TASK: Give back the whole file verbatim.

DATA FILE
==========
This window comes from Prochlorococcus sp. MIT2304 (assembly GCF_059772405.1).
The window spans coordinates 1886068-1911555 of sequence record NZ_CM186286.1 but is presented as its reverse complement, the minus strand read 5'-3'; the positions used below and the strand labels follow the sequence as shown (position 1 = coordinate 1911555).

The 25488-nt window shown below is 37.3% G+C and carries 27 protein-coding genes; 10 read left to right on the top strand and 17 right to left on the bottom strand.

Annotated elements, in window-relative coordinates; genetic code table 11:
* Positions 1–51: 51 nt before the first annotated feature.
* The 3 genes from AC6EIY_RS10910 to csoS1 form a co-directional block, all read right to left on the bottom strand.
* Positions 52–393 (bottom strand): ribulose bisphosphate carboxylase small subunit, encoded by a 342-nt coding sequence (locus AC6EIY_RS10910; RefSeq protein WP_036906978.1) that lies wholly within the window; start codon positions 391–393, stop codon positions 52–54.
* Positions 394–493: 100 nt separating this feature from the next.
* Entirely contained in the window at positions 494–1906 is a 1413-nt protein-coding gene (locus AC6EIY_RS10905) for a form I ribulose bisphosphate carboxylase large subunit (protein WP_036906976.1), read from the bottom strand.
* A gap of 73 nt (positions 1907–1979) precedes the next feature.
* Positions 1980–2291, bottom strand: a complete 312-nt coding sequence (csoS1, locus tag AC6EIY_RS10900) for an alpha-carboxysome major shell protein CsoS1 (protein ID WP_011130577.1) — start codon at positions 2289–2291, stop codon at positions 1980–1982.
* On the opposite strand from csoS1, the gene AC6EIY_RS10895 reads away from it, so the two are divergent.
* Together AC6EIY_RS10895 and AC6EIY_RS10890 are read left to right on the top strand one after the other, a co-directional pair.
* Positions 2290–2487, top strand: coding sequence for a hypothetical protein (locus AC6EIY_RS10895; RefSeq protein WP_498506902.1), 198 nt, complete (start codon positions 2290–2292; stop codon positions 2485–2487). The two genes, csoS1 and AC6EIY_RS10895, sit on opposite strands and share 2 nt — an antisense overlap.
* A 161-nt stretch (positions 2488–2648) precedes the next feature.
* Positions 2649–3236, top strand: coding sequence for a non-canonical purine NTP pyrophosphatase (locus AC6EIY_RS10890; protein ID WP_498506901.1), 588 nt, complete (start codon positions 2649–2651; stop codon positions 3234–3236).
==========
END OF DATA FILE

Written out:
This window comes from Prochlorococcus sp. MIT2304 (assembly GCF_059772405.1).
The window spans coordinates 1886068-1911555 of sequence record NZ_CM186286.1 but is presented as its reverse complement, the minus strand read 5'-3'; the positions used below and the strand labels follow the sequence as shown (position 1 = coordinate 1911555).

The 25488-nt window shown below is 37.3% G+C and carries 27 protein-coding genes; 10 read left to right on the top strand and 17 right to left on the bottom strand.

Annotated elements, in window-relative coordinates; genetic code table 11:
* Positions 1–51: 51 nt before the first annotated feature.
* The 3 genes from AC6EIY_RS10910 to csoS1 form a co-directional block, all read right to left on the bottom strand.
* Positions 52–393 (bottom strand): ribulose bisphosphate carboxylase small subunit, encoded by a 342-nt coding sequence (locus AC6EIY_RS10910; RefSeq protein WP_036906978.1) that lies wholly within the window; start codon positions 391–393, stop codon positions 52–54.
* Positions 394–493: 100 nt separating this feature from the next.
* Entirely contained in the window at positions 494–1906 is a 1413-nt protein-coding gene (locus AC6EIY_RS10905) for a form I ribulose bisphosphate carboxylase large subunit (protein WP_036906976.1), read from the bottom strand.
* A gap of 73 nt (positions 1907–1979) precedes the next feature.
* Positions 1980–2291, bottom strand: a complete 312-nt coding sequence (csoS1, locus tag AC6EIY_RS10900) for an alpha-carboxysome major shell protein CsoS1 (protein ID WP_011130577.1) — start codon at positions 2289–2291, stop codon at positions 1980–1982.
* On the opposite strand from csoS1, the gene AC6EIY_RS10895 reads away from it, so the two are divergent.
* Together AC6EIY_RS10895 and AC6EIY_RS10890 are read left to right on the top strand one after the other, a co-directional pair.
* Positions 2290–2487, top strand: coding sequence for a hypothetical protein (locus AC6EIY_RS10895; RefSeq protein WP_498506902.1), 198 nt, complete (start codon positions 2290–2292; stop codon positions 2485–2487). The two genes, csoS1 and AC6EIY_RS10895, sit on opposite strands and share 2 nt — an antisense overlap.
* A 161-nt stretch (positions 2488–2648) precedes the next feature.
* Positions 2649–3236, top strand: coding sequence for a non-canonical purine NTP pyrophosphatase (locus AC6EIY_RS10890; protein ID WP_498506901.1), 588 nt, complete (start codon positions 2649–2651; stop codon positions 3234–3236).